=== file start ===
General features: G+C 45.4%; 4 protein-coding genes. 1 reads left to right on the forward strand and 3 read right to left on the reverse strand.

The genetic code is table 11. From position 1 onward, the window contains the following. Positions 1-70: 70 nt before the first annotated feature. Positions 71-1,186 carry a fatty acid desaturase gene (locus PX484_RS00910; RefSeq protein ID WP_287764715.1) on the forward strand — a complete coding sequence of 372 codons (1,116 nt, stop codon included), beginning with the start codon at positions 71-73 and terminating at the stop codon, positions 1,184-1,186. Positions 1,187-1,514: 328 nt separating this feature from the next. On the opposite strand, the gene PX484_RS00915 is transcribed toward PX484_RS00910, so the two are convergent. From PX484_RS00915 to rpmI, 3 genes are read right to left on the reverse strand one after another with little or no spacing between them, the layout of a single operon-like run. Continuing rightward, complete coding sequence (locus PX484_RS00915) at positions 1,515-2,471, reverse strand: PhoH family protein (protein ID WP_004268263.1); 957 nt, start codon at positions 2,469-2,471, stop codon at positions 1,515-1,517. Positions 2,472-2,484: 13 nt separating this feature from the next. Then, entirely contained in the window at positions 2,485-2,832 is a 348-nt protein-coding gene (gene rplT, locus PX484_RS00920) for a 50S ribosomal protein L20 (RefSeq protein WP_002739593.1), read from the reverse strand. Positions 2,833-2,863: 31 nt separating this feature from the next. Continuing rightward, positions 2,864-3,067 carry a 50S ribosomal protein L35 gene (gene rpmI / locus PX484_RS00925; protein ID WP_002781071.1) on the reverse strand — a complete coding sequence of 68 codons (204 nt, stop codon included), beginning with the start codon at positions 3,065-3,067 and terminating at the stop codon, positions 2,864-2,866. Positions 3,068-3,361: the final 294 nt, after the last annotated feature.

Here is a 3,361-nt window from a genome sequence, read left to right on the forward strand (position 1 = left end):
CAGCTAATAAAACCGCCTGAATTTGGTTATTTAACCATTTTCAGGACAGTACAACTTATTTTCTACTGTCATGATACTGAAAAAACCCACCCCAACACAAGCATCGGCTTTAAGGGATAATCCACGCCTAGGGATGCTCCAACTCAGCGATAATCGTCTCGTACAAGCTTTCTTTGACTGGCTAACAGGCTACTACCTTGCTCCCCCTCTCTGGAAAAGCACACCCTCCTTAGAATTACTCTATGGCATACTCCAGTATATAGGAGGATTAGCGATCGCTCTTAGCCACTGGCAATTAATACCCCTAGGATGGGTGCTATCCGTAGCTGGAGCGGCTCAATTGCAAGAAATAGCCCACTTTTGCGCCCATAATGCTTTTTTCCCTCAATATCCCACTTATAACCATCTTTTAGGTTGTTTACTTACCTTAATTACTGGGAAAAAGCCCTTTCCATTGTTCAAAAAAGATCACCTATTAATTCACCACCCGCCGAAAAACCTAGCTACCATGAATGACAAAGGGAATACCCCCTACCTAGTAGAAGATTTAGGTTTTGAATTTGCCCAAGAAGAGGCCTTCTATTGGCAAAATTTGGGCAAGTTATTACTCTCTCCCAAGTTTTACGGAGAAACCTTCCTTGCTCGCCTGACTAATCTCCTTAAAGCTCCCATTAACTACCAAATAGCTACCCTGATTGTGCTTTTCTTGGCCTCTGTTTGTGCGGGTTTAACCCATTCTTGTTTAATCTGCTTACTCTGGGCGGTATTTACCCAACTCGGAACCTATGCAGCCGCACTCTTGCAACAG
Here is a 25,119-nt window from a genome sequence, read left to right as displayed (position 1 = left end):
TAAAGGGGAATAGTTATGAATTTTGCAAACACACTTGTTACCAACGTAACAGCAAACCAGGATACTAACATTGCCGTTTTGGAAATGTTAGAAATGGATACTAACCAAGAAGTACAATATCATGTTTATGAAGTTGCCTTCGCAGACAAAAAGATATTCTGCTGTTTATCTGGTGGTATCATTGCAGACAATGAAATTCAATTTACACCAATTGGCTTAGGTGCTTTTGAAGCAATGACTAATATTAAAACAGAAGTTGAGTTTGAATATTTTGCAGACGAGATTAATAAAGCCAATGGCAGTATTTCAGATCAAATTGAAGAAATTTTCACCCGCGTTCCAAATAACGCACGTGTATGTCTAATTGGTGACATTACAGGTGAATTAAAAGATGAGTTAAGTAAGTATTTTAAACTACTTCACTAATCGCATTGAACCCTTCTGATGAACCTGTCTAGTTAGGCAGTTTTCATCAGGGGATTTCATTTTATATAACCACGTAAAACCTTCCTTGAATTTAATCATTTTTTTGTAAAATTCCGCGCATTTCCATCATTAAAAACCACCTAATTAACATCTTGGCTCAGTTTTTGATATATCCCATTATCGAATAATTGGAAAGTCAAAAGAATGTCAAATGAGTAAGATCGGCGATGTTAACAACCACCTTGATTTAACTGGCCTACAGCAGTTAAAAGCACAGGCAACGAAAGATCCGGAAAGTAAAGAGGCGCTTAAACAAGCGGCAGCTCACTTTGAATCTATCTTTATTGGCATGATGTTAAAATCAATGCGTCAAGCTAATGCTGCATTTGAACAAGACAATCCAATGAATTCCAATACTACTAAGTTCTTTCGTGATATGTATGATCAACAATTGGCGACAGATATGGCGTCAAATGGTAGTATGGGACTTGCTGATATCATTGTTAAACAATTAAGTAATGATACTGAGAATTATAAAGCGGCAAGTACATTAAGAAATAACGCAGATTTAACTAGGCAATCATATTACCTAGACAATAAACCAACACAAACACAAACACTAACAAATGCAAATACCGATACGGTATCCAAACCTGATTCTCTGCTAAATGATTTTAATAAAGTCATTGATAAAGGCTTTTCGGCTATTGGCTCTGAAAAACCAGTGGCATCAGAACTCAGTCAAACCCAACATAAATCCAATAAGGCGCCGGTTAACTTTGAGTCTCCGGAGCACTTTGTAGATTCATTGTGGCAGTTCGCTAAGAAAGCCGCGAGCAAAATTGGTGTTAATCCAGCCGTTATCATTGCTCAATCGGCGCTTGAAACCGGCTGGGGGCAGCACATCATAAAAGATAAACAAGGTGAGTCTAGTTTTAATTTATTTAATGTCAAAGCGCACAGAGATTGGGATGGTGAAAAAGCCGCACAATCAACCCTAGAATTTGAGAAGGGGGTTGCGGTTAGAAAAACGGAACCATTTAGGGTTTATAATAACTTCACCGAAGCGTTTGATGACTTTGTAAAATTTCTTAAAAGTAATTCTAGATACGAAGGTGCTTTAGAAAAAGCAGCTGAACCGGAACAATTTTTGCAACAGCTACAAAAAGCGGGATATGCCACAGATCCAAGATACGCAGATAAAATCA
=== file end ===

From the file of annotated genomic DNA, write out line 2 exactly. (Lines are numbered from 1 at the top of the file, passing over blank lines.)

The genetic code is table 11. From position 1 onward, the window contains the following. Positions 1-70: 70 nt before the first annotated feature. Positions 71-1,186 carry a fatty acid desaturase gene (locus PX484_RS00910; RefSeq protein ID WP_287764715.1) on the forward strand — a complete coding sequence of 372 codons (1,116 nt, stop codon included), beginning with the start codon at positions 71-73 and terminating at the stop codon, positions 1,184-1,186. Positions 1,187-1,514: 328 nt separating this feature from the next. On the opposite strand, the gene PX484_RS00915 is transcribed toward PX484_RS00910, so the two are convergent. From PX484_RS00915 to rpmI, 3 genes are read right to left on the reverse strand one after another with little or no spacing between them, the layout of a single operon-like run. Continuing rightward, complete coding sequence (locus PX484_RS00915) at positions 1,515-2,471, reverse strand: PhoH family protein (protein ID WP_004268263.1); 957 nt, start codon at positions 2,469-2,471, stop codon at positions 1,515-1,517. Positions 2,472-2,484: 13 nt separating this feature from the next. Then, entirely contained in the window at positions 2,485-2,832 is a 348-nt protein-coding gene (gene rplT, locus PX484_RS00920) for a 50S ribosomal protein L20 (RefSeq protein WP_002739593.1), read from the reverse strand. Positions 2,833-2,863: 31 nt separating this feature from the next. Continuing rightward, positions 2,864-3,067 carry a 50S ribosomal protein L35 gene (gene rpmI / locus PX484_RS00925; protein ID WP_002781071.1) on the reverse strand — a complete coding sequence of 68 codons (204 nt, stop codon included), beginning with the start codon at positions 3,065-3,067 and terminating at the stop codon, positions 2,864-2,866. Positions 3,068-3,361: the final 294 nt, after the last annotated feature.